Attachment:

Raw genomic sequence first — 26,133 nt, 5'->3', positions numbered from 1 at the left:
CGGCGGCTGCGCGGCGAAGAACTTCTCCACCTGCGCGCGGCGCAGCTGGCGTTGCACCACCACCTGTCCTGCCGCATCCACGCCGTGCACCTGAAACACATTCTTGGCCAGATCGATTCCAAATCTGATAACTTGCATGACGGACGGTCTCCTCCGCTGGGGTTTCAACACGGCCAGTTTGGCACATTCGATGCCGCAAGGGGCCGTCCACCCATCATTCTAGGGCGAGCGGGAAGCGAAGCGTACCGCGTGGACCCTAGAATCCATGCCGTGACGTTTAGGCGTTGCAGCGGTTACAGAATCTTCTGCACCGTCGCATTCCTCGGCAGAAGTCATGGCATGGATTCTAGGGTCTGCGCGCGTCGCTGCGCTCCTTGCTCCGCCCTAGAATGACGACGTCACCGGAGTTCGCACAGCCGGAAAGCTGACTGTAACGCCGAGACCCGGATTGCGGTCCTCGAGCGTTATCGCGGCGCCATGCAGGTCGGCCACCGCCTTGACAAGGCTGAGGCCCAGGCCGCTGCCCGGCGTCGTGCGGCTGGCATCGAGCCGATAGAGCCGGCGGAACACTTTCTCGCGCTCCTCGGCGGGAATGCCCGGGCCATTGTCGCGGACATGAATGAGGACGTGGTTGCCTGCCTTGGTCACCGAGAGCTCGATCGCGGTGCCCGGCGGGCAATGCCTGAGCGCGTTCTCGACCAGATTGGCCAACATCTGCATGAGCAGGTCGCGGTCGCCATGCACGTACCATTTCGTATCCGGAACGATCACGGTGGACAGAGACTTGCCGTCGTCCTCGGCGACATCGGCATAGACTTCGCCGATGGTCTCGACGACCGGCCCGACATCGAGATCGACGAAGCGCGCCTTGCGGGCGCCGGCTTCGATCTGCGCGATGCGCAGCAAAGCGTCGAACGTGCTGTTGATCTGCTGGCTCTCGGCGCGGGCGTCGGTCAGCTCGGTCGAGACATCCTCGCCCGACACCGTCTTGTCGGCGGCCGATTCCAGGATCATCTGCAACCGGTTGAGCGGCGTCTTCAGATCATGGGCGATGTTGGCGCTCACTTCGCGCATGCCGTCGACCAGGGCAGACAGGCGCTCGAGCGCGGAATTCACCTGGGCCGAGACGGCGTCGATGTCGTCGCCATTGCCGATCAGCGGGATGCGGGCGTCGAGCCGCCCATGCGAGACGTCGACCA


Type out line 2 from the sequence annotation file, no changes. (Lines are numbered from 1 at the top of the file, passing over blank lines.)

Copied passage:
CGGCGGCTGCGCGGCGAAGAACTTCTCCACCTGCGCGCGGCGCAGCTGGCGTTGCACCACCACCTGTCCTGCCGCATCCACGCCGTGCACCTGAAACACATTCTTGGCCAGATCGATTCCAAATCTGATAACTTGCATGACGGACGGTCTCCTCCGCTGGGGTTTCAACACGGCCAGTTTGGCACATTCGATGCCGCAAGGGGCCGTCCACCCATCATTCTAGGGCGAGCGGGAAGCGAAGCGTACCGCGTGGACCCTAGAATCCATGCCGTGACGTTTAGGCGTTGCAGCGGTTACAGAATCTTCTGCACCGTCGCATTCCTCGGCAGAAGTCATGGCATGGATTCTAGGGTCTGCGCGCGTCGCTGCGCTCCTTGCTCCGCCCTAGAATGACGACGTCACCGGAGTTCGCACAGCCGGAAAGCTGACTGTAACGCCGAGACCCGGATTGCGGTCCTCGAGCGTTATCGCGGCGCCATGCAGGTCGGCCACCGCCTTGACAAGGCTGAGGCCCAGGCCGCTGCCCGGCGTCGTGCGGCTGGCATCGAGCCGATAGAGCCGGCGGAACACTTTCTCGCGCTCCTCGGCGGGAATGCCCGGGCCATTGTCGCGGACATGAATGAGGACGTGGTTGCCTGCCTTGGTCACCGAGAGCTCGATCGCGGTGCCCGGCGGGCAATGCCTGAGCGCGTTCTCGACCAGATTGGCCAACATCTGCATGAGCAGGTCGCGGTCGCCATGCACGTACCATTTCGTATCCGGAACGATCACGGTGGACAGAGACTTGCCGTCGTCCTCGGCGACATCGGCATAGACTTCGCCGATGGTCTCGACGACCGGCCCGACATCGAGATCGACGAAGCGCGCCTTGCGGGCGCCGGCTTCGATCTGCGCGATGCGCAGCAAAGCGTCGAACGTGCTGTTGATCTGCTGGCTCTCGGCGCGGGCGTCGGTCAGCTCGGTCGAGACATCCTCGCCCGACACCGTCTTGTCGGCGGCCGATTCCAGGATCATCTGCAACCGGTTGAGCGGCGTCTTCAGATCATGGGCGATGTTGGCGCTCACTTCGCGCATGCCGTCGACCAGGGCAGACAGGCGCTCGAGCGCGGAATTCACCTGGGCCGAGACGGCGTCGATGTCGTCGCCATTGCCGATCAGCGGGATGCGGGCGTCGAGCCGCCCATGCGAGACGTCGACCA